Mapping the sources
For this study, Dabirian proposed a framework to predict the noise levels of a modular construction manufacturing factory with the support of probability-based modeling. They conducted their study at a factory in Edmonton, Alberta, over a period of 13 days. Thanks to the presence and operation of typical construction factory equipment such as air compressors, cutting machines, conveyors, hammering, nailing and so on, the acoustic condition of the modular construction factory was very complicated, she notes.
Using statistical modelling and geometrical acoustical simulations, they then calculated and assessed overall noise levels and generated a noise map. They were able to compare the noise exposure levels to the existing provincial and federal guidelines to evaluate the risk faced by the factory workers.
“The model that was developed integrates machine learning techniques and simulation approaches to help predict workers' noise exposure during working hours,” says Dabirian. “The proposed model could be used as a managerial tool to improve occupational health and safety in the workplace, specifically modular construction factories.”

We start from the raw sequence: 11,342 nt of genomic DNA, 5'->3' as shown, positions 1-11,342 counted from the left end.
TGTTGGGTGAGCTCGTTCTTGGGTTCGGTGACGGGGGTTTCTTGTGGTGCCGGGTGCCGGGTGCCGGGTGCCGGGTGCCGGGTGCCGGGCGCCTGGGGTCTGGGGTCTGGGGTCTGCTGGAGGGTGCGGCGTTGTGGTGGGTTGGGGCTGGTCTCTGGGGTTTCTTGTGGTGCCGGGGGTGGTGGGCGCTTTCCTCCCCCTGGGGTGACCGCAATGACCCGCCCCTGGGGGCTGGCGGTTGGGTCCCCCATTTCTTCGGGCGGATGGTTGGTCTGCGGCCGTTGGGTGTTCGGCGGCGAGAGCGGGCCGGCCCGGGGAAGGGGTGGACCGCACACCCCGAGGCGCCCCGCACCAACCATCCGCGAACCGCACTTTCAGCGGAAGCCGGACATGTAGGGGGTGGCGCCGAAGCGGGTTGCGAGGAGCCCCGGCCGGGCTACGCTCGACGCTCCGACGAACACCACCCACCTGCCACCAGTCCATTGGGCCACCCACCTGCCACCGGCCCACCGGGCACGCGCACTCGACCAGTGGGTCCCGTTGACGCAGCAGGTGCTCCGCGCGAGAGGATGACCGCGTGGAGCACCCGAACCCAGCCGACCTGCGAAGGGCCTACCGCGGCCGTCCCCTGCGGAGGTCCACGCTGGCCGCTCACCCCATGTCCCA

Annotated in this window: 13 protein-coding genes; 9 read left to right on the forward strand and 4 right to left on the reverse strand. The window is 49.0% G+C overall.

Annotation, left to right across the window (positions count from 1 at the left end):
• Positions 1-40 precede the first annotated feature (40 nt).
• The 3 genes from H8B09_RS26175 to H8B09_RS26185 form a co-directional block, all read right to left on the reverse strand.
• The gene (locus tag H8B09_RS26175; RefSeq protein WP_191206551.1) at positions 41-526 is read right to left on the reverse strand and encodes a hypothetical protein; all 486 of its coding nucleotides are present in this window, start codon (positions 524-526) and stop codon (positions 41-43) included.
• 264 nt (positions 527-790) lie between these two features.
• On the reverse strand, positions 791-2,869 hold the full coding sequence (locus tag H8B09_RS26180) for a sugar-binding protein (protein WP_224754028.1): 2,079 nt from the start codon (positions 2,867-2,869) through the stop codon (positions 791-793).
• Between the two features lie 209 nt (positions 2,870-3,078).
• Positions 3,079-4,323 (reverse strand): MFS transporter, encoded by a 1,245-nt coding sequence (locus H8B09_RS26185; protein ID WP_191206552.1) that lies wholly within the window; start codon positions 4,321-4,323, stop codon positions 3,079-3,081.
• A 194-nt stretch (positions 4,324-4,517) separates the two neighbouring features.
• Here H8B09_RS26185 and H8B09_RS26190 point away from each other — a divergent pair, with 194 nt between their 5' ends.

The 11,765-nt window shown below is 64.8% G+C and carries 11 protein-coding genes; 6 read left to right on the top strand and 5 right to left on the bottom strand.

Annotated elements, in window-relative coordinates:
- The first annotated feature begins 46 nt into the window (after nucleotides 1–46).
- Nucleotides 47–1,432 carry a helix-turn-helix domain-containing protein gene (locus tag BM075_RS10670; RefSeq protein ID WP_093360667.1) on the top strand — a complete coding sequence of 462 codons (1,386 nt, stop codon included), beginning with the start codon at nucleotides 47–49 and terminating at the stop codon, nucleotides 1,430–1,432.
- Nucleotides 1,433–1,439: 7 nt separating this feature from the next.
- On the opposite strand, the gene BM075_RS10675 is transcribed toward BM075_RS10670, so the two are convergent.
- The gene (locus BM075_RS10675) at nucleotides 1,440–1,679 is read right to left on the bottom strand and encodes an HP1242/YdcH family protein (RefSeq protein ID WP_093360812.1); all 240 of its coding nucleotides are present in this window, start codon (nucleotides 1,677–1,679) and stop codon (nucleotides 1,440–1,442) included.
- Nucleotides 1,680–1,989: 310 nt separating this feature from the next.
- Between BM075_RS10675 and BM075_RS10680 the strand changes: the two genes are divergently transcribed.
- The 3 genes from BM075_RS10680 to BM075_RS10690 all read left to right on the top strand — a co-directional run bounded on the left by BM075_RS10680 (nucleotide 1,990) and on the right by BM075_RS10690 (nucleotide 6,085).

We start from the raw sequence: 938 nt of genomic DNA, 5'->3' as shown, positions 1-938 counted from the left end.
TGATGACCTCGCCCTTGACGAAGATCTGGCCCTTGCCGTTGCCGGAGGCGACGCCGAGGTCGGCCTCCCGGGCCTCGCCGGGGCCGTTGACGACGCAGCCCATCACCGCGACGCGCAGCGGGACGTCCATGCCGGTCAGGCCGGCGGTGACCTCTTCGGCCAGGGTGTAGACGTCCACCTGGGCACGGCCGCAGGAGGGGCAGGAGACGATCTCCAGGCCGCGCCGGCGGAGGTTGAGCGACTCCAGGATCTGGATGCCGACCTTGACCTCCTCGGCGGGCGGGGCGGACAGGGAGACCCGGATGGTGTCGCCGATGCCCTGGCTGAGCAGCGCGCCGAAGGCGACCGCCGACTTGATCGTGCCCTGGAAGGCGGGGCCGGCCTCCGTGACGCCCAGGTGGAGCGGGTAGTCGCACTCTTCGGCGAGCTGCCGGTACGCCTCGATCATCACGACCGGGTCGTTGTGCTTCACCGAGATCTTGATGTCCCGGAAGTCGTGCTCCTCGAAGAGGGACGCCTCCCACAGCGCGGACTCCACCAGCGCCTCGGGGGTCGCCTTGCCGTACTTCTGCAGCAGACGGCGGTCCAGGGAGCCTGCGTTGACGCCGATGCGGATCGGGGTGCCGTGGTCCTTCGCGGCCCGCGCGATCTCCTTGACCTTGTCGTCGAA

“Noise study is only used on the safety side now, but we expect that noise levels also relate to workers’ performance and overall productivity at the plant,” adds Lee. “By optimizing the factory’s layout based on noise information, a company can reduce noise exposure to workers without sacrificing productivity.”
A booming market
The study’s co-authors cite statistics from other researchers saying 43 per cent of Canadian workers have been in noisy workplaces and 56 per cent were vulnerable to workplace noise.
They further note that the modular construction industry is growing rapidly. With applications in commercial, residential, health-care and educational sectors, it has a global market value that is expected to reach nearly $175 billion by 2025 from an estimated $111 billion in 2018. Studies by the McKinsey Global Institute state that modular construction can reduce construction and overall lifetime costs by 20 per cent and construction schedules by up to 50 per cent, at the same time improving construction quality and energy and seismic performance.
The Natural Sciences and Engineering Research Council of Canada (NSERC) Collaborative Research and Development programsupported this research.
Read the cited paper: “Stochastic-based noise exposure assessment in modular and off-site construction.”